In patients with high cytogenetic risk, del[17p] (55.6%) and t[4;14] (38.9%) were the most frequent cytogenetic abnormalities, while a smaller proportion of patients had t[14;16] (14.4%). Median age was 69 years and almost all patients (90.0%) were treated in community settings; most (63.9%) regimens were in LOT2. High risk patients appeared to have comparable outcomes across triplet regimens as no statistical significance was detected in any pair-wise comparisons. Comparative results are shown in Table 1.

Conclusions: This real-world study assessed RRMM patients treated primarily within US community settings. In patients with standard cytogenetic risk, DRd was associated with statistically significantly better PFS, DOT, and TTNT than PI-containing Rd-based triplets and better OS compared to KRd. In patients with high cytogenetic risk, results suggest comparable effectiveness of Rd-based triplet regimens, although the interpretation of these results is limited by the small sample size. These findings highlight the importance of cytogenetic risk when making treatment recommendations for RRMM patients, while further elucidating the effectiveness of triplet therapies in routine clinical care. Among high risk patients, larger studies are needed to clarify the effectiveness of various Rd-triplets currently FDA-approved for the broader RRMM population.

Disclosures: Cheng: Takeda: Other: I am an employee of Analysis Group, Inc, which received research funding from Takeda for this study.. Cherepanov: Takeda: Current Employment, Current equity holder in private company. DerSarkissian: Takeda: Other: I am an employee of Analysis Group, Inc, which received research funding from Takeda for this study.; AstraZeneca: Research Funding; Analysis Group: Current Employment. Stull: Takeda: Current Employment. Huang: Takeda: Current Employment, Current equity holder in publicly-traded company. Hilts: Takeda: Other: I am an employee of Analysis Group, Inc, which received research funding from Takeda for this study.. Chun: Takeda: Other: I am an employee of Analysis Group, Inc, which received research funding from Takeda for this study.. Duh: Takeda Oncology: Research Funding; Novartis: Research Funding; AstraZeneca: Research Funding; Shire: Research Funding; GSK: Research Funding; Blueprint Medicine: Research Funding; Merck: Research Funding; Apellis Pharmaceuticals: Research Funding; Pharmacyclics: Research Funding. Ailawadhi: GSK, Sanofi, BMS, Takeda, Beigene, Pharmacyclics, Amgen, Janssen: Consultancy.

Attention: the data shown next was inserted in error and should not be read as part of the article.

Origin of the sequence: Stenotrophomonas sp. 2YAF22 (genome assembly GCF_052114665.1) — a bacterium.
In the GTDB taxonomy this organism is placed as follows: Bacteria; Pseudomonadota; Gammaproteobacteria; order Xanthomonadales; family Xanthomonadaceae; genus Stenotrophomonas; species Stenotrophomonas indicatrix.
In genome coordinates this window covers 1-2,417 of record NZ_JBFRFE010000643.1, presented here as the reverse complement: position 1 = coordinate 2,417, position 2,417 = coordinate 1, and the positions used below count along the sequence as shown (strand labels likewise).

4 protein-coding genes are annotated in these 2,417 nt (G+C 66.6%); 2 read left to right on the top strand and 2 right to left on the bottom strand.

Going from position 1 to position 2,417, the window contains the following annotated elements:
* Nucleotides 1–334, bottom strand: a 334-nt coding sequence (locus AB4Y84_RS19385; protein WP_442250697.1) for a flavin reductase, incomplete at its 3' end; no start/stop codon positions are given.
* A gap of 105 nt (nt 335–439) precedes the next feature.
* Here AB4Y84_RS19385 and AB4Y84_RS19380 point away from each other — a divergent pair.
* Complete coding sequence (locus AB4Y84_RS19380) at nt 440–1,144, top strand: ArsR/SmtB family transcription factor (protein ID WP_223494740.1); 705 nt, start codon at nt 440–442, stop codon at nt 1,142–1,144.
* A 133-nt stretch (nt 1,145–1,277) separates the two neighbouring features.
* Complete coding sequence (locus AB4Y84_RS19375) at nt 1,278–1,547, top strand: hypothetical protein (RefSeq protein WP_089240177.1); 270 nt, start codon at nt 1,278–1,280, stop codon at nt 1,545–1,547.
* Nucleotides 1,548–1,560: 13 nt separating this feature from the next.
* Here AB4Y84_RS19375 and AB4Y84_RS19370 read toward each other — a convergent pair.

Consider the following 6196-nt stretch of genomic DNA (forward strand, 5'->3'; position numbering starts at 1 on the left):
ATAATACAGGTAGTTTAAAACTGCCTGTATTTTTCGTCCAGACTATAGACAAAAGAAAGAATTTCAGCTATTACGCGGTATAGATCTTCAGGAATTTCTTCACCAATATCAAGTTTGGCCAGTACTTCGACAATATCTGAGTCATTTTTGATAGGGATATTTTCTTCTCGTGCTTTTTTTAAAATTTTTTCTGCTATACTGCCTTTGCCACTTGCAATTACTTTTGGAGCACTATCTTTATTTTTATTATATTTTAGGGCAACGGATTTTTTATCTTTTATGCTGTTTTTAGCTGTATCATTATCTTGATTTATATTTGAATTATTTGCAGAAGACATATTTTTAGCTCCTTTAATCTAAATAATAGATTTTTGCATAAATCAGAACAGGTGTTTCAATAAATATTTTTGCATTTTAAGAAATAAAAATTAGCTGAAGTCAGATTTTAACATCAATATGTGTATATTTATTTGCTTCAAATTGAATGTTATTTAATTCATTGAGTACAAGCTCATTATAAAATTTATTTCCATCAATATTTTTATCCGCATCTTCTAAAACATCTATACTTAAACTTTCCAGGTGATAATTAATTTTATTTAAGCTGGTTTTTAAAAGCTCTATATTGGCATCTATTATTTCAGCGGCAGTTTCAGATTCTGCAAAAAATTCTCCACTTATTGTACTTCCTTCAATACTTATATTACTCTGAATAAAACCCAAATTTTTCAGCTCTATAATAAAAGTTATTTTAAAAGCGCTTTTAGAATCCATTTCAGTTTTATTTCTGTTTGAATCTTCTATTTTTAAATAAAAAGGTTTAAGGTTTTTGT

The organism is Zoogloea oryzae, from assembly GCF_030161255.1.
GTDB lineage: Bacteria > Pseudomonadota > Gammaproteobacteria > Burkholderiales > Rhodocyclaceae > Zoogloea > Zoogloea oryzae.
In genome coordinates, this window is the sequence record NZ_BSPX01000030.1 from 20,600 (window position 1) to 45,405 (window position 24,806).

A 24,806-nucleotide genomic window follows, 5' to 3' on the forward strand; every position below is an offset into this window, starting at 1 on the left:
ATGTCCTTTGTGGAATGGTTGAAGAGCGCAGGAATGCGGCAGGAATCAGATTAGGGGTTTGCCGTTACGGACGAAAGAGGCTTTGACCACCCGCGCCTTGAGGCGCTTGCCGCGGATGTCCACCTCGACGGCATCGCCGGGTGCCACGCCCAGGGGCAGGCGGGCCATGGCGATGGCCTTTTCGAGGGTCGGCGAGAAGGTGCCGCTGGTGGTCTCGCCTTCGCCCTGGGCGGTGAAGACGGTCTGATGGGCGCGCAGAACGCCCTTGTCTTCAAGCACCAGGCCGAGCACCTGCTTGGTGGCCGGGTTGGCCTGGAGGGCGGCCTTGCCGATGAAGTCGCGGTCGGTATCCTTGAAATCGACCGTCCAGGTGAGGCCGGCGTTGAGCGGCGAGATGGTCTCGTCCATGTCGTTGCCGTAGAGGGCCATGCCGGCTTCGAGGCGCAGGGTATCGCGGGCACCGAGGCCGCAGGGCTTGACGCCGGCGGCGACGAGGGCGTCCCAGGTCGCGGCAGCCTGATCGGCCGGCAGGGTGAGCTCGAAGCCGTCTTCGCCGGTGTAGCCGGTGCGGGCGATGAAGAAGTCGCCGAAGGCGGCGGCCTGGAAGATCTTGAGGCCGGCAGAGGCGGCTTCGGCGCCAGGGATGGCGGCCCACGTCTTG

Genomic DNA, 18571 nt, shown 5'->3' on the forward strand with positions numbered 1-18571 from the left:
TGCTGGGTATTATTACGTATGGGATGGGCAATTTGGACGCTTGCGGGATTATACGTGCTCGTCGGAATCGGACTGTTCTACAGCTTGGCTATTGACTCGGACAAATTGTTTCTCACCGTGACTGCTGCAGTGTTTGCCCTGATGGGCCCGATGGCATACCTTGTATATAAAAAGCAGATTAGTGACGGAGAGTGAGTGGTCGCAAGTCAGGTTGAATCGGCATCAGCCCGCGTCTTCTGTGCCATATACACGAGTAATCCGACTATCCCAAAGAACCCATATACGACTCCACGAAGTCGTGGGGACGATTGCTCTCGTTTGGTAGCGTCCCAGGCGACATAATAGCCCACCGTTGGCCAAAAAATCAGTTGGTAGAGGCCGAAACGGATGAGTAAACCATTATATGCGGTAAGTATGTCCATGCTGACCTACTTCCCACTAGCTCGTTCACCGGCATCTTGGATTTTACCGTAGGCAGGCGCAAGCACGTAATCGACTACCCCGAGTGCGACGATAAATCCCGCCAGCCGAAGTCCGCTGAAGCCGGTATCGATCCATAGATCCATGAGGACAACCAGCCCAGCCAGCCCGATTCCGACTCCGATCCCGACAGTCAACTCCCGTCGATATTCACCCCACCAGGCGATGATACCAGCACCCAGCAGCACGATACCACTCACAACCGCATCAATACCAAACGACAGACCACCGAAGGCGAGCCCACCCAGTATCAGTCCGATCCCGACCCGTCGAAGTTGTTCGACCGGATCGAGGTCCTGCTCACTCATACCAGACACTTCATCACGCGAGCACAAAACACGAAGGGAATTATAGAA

*signifies non-member of ASH